HG: How much money are they expected to bring back each day?
MW: The amount of money depends in a large part on the size of the city. There’s obviously greater wealth in Dakar, which leads to a higher sum that’s demanded in most daaras here. Often in Dakar you see around 500 CFA Francs which is the equivalent of about 1 USD per child per day. Greater sums are demanded on Friday, which is the holy day, a day of greater almsgiving. This means the marabout can demand more from the child on that day. When you’re talking abot 50 kids in a daara at least — it’s often up to 100 kids– in a country in which a majority of people live on less than 2USD a day, these are quite significant amounts that are coming in to the marabout. And he often not only demands a certain amonut of money each day a certain amount of uncooked wheat and sugar that is not used for the child’s benefit. I interviewed a number of kids who described bringing back one or two kilograms of rice each day, and the marabout bags it and sells it back to the community.
HG: Is this the norm for marabouts, or an exception? How many of these daaras are exploiting children in this way?
MW: We found that this level of exploitation touches at least 50,000 children in Senegal in these residential daaras. The vast majority of abuses take place in Quranic schools in which children are sent or brought to live with the marabout full time. But there are hundreds or thousands of other daaras led by marabout in villages and cities throughout the country in which this type of exploitation doesn’t take place. In fact some of the people that I interviewed that were the most outraged were Quranic teachers that take the role of providing a religious and moral education quite seriously and see what the others are doing as a subversion of Islam. They told me repeatedly that begging– much less forced begging– is against the tenets of Islam. So a number of religious leaders– and I think you could say the “true” religious leaders of Senegal– are quite opposed to the practice.
HG: Is that confusing for parents considering sending their child to such schools? To what extent can parents be aware that this might happen to their child, and how much can they say no to someone who has religious clout in this sense?
MW: The marabout certainly has a lot of authority here. And again, most of them use that authority for good. But even those who do not are held in high esteem. And a lot of times it might be an older relative, or someone from the community, that’s asking the parent for the child. So it’s often difficult for social reasons to say no in this society where elders are held in very high esteem. And of course often the parents trust the person they’re sending the child with because it’s someone they know, so they think that even if other children are being exploited out there, it won’t happen to theirs. You see then when these children are sometimes sent back home to villages with the help of NGOs, parents are shocked to hear the level of abuse that took place. Although, there are also some cases which struck me quite hard in which parents actually sent the child back to the Quranic teacher despite knowing the level of abuse. These kids have no outlet, they have nowhere to go if they’re physically abused or forced to beg again, which usually happens. So they run away again and have to basically take up a life on the streets throughout the country. This has led to a real rise in the number of permanent street children in Senegal.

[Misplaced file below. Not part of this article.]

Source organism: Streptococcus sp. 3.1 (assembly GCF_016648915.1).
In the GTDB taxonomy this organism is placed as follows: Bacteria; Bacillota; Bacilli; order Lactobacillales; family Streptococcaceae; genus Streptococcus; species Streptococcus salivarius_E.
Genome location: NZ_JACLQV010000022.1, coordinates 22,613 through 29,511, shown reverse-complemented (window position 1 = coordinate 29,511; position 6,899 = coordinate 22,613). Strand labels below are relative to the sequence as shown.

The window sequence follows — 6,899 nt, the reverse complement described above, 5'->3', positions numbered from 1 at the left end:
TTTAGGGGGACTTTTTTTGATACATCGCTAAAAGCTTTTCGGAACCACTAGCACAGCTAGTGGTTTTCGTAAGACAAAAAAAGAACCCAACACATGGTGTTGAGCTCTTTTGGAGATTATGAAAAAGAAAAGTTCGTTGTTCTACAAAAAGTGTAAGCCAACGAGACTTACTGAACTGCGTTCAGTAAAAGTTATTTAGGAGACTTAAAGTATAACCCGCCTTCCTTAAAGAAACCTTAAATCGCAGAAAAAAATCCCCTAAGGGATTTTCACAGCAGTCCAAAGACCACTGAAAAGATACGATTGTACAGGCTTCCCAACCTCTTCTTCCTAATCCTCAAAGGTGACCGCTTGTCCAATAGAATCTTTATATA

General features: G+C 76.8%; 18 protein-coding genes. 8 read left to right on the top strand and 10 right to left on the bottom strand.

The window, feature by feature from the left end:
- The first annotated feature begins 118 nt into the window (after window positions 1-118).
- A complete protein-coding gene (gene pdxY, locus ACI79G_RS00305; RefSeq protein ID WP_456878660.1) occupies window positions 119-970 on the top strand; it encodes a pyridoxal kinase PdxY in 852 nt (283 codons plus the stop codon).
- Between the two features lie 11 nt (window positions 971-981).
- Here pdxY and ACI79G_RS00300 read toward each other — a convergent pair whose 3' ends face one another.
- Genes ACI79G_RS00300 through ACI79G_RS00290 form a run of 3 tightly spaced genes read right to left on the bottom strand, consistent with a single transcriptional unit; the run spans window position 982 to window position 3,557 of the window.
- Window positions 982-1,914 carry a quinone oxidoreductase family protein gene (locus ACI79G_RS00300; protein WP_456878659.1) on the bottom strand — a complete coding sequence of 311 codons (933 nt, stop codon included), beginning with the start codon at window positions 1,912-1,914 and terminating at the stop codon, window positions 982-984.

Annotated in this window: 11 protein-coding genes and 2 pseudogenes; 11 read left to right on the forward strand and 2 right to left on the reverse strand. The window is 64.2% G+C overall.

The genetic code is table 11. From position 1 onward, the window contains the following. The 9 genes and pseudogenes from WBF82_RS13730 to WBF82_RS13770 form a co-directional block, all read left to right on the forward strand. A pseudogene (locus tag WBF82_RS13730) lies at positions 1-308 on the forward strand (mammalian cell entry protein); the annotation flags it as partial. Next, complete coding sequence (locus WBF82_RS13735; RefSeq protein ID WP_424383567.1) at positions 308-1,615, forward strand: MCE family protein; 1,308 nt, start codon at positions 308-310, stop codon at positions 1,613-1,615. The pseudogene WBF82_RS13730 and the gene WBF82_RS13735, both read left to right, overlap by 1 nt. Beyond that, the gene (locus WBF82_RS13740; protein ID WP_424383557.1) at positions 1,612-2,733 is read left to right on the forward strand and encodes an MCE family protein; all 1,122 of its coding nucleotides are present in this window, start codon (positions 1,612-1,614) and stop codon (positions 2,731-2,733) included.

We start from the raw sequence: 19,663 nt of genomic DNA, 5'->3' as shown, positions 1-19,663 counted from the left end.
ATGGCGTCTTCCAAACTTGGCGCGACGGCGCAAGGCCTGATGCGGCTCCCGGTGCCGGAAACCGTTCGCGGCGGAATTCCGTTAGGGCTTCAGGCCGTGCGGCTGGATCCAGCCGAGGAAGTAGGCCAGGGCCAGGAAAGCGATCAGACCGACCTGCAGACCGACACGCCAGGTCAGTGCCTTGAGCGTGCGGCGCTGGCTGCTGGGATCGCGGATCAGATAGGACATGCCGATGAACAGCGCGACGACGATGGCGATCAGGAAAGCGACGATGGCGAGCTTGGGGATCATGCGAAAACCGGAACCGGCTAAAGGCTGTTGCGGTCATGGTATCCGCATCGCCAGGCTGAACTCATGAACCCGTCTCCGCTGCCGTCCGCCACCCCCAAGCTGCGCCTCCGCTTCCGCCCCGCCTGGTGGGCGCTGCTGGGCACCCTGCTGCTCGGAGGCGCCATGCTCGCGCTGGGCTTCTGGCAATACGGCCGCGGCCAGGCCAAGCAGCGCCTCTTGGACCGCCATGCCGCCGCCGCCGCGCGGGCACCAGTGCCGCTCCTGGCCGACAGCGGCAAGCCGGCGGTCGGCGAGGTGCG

HG: Why would parents send them back? Is it economic necessity? Coercion? Fear?
MW: A combination of economic reasons. You see sometimes that the decision is made in a particularly bad year in terms of the harvest. Or at times there’s unaffordable school fees, so sending the child away to a daara takes away the cost at home but takes away the school costs as well. A lot of times these marabouts are respected in a community, so it’s quite difficult to say no to them. It risks some level of being ostracized by the community.
HG: Are most of the families in rural Senegal, or are they coming in from other countries as well?
MW: The majority of children that are in this situation in Senegal are Senegalese, but there’s certainly a large influence from neighboring countries. Senegal, compared to its neighbors in the sub-region, is relatively more affluent, particularly in the urban areas. And so there has been a pull from Guinea-Bissau, from Conakry (Guinea), from Mali, to a lesser extent from the Gambia– these false Quranic teachers come to urban areas in Senegal where the money is and they bring the kids with them.
HG: Is it a trend unique to Senegal or does it also happen in other Islamic countries?
MW: The number of boys that it touches and the level of exploitation through the sums that are demanded in forced begging is fairly unique to Senegal, but the practice does exist in the region. One of the important things in terms of getting action from Senegal and other governments in the region is that not only does Senegal need to confront this problem full on, but we need to make sure that it doesn’t reach this level in other countries. We saw in Guinea-Bissau that just within the last half-decade there, kids have started begging particularly in Bissau itself. It was a phenomenon that didn’t exist five years ago according to people there. So without effective action quickly, it does risk exploding in other countries.
HG: Why do you believe it has gone unaddressed for so long? Is it just a lack of political will? Or corruption?